3.Moat: To be sure, Uber is in a highly-competitive market. But it is by far the best capitalized of any competitor, has first-mover advantage in most of its markets and has begun to sign all sorts of “preferred use” corporate partnerships. Plus, if you believe the long-term plan, it is the only on-demand ride company out there that currently has a large enough footprint (in terms of both geography and data) to pull off local delivery on a mass scale.
4. Management rationality: This is a tricky one, given Kalanick’s antagonistic stance and its consequences in terms of both regulation and PR. Ultimately, however, it seems that Kalanick has made a conscious choice that the only way for a company like Uber to succeed is by being brash, even if that means sometimes crossing the line of decency. While it has generated all sorts of unpleasant headlines, the business itself hasn’t seemed to suffer, and Buffett can easily shake off some media darts (see Burger King to Canada or the horribleness at Heinz). Coldly-calculating seems to be fine in Omaha, so long as the math checks out.
The one area where I could see Buffett having a real problem, however, is transparency. All sorts of existing Uber investors privately gripe about their lack of visibility into company financials and strategy, and word is that Uber wasn’t even too forthcoming when pitching its convertible note deal to Wall Street banks (Goldman wasn’t the only one approached).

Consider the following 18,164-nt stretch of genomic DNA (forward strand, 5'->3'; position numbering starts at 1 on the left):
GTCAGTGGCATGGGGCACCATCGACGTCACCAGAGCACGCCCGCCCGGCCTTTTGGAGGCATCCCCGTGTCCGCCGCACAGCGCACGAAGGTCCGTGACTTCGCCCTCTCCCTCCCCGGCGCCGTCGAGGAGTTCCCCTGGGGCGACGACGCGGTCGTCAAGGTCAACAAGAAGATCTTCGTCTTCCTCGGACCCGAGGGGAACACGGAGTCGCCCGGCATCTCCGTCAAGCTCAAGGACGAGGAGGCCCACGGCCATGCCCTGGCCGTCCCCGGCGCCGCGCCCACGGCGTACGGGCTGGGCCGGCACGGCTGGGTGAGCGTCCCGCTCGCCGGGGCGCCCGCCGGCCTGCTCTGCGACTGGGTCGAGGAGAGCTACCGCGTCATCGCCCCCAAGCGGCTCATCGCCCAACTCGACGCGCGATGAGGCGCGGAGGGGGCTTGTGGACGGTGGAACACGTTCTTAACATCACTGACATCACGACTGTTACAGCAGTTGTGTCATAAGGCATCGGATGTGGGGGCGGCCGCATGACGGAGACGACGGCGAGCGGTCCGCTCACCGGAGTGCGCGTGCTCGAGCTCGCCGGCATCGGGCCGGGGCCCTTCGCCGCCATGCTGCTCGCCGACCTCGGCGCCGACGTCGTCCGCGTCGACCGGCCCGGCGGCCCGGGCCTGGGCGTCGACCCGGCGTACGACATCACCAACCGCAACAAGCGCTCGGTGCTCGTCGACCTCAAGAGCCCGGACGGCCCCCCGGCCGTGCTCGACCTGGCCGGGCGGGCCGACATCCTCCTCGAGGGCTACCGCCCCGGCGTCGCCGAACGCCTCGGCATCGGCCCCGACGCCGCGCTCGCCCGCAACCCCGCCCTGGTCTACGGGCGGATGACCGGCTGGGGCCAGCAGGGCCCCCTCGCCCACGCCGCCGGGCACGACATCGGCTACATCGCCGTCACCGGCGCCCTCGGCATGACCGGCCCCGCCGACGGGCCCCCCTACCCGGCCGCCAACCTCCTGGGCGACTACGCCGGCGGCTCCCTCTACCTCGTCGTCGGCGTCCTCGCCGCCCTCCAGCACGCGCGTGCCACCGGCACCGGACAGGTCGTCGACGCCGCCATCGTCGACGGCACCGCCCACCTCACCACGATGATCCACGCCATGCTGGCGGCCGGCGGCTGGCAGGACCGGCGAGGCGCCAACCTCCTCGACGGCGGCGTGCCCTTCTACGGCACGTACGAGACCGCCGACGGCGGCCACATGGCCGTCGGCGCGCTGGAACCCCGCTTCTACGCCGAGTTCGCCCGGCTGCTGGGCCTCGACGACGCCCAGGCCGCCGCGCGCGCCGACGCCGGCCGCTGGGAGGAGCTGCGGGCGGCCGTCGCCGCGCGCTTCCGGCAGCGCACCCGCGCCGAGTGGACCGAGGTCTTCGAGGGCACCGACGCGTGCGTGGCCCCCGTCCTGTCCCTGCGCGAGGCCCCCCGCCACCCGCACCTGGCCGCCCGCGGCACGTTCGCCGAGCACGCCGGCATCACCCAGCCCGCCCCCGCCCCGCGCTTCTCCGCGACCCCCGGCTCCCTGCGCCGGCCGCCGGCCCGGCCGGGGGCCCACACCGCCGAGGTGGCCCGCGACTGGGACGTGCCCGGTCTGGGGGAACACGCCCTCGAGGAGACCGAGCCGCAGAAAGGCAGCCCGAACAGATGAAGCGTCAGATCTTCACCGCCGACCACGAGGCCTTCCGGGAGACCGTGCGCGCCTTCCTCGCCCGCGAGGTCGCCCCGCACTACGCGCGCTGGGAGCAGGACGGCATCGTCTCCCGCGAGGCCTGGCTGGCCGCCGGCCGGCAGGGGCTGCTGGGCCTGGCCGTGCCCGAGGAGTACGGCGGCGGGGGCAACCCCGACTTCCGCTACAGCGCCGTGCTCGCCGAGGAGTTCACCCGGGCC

But no current shareholder has company control, which can allow them to be easily excluded from the inner circle. Highly unlikely that happens with Buffett, both because of his legal rights and his grandfatherly gravitas. Moreover, one possible reason for Uber’s reticence to share information is concern over leaks — something which is much less likely when dealing with a single outside shareholder. Plus, any debt could be structured as Rule 144a for life, thus keeping underlying information private.
Remember, Uber would have all sorts of incentive to open the kimono to Buffett, because he’d be the one “saving” them from having to go public. Yes there are other theoretical buyers — Amazon AMZN 0.50% and existing Uber shareholder Google GOOG 0.43% come to kind, given their local delivery aspirations — but neither one of them is likely to give Kalanick much rope.
Today’s successful startups almost never remain private and operationally independent. But Uber has been the exception to so many other rules, why not one more? Make the call Warren. Even if it sounds ridiculous at first blush.